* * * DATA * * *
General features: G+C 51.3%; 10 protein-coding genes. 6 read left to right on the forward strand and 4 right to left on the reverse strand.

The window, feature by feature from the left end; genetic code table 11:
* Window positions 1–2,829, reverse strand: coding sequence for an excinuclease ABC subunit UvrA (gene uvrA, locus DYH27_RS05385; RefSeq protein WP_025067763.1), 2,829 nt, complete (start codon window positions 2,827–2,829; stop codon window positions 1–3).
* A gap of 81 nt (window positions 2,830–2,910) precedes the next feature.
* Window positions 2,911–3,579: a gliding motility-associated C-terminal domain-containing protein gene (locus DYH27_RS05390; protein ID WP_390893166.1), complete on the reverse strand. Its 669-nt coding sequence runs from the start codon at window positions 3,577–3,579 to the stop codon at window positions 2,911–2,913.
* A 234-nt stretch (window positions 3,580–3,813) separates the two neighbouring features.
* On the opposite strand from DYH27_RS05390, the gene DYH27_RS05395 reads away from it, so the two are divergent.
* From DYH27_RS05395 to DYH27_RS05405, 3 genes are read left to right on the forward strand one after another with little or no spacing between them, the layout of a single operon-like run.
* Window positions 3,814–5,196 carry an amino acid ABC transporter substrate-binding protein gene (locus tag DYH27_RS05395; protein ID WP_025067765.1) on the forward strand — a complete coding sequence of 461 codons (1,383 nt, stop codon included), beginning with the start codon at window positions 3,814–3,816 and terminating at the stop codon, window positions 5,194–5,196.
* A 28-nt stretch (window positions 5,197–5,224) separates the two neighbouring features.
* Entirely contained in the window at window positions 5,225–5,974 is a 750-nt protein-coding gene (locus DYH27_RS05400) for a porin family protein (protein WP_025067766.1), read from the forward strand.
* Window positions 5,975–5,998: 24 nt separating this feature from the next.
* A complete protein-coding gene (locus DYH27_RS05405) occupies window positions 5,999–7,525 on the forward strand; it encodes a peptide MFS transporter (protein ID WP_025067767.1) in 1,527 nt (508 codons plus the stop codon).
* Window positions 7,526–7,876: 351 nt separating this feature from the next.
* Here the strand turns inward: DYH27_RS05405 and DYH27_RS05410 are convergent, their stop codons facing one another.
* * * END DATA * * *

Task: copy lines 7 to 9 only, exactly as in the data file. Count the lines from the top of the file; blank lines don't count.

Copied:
* On the opposite strand from DYH27_RS05390, the gene DYH27_RS05395 reads away from it, so the two are divergent.
* From DYH27_RS05395 to DYH27_RS05405, 3 genes are read left to right on the forward strand one after another with little or no spacing between them, the layout of a single operon-like run.
* Window positions 3,814–5,196 carry an amino acid ABC transporter substrate-binding protein gene (locus tag DYH27_RS05395; protein ID WP_025067765.1) on the forward strand — a complete coding sequence of 461 codons (1,383 nt, stop codon included), beginning with the start codon at window positions 3,814–3,816 and terminating at the stop codon, window positions 5,194–5,196.